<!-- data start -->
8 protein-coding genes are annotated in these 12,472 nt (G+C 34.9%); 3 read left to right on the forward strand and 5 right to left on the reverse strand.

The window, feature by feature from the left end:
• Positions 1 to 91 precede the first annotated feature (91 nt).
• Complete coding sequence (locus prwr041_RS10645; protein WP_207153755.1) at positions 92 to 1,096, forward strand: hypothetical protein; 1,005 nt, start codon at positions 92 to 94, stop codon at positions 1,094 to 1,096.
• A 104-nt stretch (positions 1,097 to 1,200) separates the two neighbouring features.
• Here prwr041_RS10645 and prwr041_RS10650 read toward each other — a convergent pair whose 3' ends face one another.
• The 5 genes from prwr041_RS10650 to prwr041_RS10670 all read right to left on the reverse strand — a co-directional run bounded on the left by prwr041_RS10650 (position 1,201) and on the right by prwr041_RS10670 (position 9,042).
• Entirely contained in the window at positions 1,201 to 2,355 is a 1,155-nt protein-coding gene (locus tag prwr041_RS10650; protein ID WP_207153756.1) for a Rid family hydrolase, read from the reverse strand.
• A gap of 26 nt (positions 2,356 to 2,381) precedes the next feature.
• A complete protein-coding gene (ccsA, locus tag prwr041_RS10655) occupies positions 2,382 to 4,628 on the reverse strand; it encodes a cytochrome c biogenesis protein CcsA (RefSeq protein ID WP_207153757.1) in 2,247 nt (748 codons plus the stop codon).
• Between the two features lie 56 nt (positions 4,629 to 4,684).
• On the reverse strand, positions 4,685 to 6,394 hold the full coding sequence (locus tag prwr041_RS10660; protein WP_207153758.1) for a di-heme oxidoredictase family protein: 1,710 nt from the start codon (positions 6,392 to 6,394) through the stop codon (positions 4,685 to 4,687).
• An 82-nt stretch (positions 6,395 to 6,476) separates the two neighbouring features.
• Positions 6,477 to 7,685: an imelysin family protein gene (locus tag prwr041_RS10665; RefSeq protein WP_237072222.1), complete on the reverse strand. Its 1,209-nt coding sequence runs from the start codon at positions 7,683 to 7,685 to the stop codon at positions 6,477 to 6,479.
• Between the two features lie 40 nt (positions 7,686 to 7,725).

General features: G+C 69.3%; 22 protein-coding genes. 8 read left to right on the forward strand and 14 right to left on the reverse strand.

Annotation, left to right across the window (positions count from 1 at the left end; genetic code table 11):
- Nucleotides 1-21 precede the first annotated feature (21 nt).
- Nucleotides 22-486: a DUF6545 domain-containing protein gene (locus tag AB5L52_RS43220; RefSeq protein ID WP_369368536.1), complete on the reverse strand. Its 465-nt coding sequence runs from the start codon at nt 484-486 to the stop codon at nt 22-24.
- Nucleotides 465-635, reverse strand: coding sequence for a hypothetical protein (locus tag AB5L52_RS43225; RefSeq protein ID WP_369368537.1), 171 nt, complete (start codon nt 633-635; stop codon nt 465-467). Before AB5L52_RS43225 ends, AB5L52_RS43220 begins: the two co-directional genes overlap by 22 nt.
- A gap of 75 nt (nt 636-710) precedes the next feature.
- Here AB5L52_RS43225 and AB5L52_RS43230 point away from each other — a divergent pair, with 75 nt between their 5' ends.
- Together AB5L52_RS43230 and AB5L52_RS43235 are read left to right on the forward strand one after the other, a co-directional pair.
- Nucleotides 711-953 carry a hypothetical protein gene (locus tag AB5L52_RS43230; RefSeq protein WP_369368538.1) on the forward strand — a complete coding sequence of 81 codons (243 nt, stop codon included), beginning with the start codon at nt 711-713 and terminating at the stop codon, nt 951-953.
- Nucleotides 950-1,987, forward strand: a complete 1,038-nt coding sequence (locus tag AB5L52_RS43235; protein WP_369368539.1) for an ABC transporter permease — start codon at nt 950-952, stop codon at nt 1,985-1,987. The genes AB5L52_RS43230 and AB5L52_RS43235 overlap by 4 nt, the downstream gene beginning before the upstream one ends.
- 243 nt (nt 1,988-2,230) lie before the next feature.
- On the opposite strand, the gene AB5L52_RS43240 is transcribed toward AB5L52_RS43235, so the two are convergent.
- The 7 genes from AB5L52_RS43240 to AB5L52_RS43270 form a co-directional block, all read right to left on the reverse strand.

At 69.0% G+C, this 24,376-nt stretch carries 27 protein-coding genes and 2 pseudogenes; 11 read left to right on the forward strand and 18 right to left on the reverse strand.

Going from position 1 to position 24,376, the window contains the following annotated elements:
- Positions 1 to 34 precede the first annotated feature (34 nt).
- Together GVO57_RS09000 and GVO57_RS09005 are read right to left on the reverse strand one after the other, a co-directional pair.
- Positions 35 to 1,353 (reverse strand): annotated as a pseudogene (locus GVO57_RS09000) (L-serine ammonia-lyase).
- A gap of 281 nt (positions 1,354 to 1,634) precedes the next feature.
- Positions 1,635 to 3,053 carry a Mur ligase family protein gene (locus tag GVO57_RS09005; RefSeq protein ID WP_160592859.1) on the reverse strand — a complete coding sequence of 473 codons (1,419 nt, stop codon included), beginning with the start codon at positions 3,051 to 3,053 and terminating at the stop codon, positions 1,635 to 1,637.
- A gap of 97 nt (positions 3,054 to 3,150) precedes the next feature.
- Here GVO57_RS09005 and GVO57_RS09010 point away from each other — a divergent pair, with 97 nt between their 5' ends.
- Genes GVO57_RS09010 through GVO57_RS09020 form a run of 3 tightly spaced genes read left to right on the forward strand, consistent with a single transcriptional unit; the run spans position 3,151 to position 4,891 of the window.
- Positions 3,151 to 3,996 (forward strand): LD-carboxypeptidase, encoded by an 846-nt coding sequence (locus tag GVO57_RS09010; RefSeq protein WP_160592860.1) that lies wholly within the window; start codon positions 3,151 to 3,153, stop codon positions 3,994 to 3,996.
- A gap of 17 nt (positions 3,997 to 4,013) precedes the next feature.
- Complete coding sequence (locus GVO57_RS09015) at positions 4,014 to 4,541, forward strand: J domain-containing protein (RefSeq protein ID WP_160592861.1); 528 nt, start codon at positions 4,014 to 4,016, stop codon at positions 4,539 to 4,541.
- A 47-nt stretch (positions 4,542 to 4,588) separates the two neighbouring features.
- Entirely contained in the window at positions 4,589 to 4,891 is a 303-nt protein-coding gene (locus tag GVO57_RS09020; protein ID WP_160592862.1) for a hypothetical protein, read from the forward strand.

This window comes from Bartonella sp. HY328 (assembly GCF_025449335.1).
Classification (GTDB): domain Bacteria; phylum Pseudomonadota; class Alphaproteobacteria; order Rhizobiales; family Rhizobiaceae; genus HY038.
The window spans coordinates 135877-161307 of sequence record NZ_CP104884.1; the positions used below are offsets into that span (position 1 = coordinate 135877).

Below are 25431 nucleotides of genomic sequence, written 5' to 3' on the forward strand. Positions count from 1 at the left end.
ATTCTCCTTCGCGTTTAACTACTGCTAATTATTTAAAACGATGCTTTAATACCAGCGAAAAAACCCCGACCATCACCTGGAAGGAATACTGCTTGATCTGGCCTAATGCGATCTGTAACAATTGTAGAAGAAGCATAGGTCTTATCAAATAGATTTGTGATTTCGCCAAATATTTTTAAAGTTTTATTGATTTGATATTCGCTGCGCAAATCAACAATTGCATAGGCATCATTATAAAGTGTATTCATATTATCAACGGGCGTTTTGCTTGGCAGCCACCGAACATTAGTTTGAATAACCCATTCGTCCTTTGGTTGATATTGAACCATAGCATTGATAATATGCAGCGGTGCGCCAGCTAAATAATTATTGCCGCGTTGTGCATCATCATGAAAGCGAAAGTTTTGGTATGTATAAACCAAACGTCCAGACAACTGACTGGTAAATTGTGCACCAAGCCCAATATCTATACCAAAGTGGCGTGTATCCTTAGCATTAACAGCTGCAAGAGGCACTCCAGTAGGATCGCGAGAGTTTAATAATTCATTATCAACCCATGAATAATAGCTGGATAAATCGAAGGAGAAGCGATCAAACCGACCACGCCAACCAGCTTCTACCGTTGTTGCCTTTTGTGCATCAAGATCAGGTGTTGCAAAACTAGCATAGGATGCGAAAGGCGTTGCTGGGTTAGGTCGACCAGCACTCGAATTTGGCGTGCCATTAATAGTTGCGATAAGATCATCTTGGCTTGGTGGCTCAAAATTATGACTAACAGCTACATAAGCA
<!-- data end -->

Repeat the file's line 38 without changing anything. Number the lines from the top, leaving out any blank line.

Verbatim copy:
- Genes GVO57_RS09010 through GVO57_RS09020 form a run of 3 tightly spaced genes read left to right on the forward strand, consistent with a single transcriptional unit; the run spans position 3,151 to position 4,891 of the window.